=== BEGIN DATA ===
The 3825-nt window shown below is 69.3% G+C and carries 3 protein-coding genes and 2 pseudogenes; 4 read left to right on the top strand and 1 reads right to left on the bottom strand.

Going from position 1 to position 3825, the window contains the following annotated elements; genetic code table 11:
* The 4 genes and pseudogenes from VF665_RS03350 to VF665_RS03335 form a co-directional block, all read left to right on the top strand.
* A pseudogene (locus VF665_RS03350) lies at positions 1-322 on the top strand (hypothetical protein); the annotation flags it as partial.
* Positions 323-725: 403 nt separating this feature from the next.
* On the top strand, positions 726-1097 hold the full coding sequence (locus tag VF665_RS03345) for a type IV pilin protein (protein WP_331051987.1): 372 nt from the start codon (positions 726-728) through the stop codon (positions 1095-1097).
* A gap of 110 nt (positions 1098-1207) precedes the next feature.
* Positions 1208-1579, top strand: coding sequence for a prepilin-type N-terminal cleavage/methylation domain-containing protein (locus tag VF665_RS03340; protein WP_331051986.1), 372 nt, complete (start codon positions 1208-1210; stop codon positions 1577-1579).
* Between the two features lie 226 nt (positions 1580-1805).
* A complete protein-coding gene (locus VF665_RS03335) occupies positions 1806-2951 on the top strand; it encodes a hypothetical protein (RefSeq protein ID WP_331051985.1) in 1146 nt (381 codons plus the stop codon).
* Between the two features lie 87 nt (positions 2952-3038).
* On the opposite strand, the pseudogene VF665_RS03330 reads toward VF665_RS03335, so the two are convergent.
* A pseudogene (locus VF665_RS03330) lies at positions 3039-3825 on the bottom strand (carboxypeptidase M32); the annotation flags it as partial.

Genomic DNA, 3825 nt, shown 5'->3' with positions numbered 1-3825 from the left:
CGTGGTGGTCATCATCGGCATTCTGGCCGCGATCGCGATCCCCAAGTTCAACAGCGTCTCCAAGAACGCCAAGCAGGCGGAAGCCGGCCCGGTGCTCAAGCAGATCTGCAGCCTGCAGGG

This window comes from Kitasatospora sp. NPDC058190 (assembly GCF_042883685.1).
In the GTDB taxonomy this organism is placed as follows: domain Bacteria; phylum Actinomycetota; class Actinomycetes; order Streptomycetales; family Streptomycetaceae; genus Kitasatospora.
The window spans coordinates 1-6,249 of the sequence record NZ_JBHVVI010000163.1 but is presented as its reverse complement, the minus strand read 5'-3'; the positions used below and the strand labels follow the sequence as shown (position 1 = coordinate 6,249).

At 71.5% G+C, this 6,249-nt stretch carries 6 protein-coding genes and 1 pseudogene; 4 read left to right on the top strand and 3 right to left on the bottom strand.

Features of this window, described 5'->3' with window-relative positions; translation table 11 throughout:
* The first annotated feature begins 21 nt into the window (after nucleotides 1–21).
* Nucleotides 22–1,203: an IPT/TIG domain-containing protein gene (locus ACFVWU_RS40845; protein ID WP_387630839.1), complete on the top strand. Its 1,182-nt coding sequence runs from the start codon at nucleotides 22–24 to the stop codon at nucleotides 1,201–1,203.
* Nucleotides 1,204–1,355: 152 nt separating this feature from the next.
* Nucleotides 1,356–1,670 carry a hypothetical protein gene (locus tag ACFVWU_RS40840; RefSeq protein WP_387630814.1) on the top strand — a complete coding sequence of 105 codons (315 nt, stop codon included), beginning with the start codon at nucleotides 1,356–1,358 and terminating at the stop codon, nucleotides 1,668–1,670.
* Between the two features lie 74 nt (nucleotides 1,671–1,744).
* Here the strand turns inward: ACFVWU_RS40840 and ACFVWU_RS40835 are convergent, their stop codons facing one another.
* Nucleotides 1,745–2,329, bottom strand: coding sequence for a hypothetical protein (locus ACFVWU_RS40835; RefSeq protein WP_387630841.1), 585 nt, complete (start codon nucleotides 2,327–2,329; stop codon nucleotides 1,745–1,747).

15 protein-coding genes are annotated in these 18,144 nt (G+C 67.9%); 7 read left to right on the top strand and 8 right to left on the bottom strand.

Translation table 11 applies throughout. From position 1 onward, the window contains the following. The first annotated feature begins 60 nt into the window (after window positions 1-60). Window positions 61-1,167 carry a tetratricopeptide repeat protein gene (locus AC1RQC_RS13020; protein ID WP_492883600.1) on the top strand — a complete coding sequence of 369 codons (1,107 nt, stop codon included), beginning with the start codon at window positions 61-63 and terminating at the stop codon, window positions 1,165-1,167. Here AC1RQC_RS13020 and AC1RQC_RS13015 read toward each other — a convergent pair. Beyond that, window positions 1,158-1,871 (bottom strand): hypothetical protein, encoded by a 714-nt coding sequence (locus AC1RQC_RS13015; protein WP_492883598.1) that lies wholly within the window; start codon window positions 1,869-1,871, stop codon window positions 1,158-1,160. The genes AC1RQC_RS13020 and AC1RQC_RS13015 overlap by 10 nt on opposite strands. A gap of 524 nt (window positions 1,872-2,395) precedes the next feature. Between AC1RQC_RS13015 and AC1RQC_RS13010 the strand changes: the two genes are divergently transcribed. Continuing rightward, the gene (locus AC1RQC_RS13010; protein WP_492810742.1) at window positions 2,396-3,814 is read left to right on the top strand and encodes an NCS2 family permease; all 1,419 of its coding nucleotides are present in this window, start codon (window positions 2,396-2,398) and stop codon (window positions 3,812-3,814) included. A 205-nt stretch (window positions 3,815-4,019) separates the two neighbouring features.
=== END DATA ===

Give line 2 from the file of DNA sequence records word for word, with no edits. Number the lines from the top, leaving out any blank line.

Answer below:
Going from position 1 to position 3825, the window contains the following annotated elements; genetic code table 11: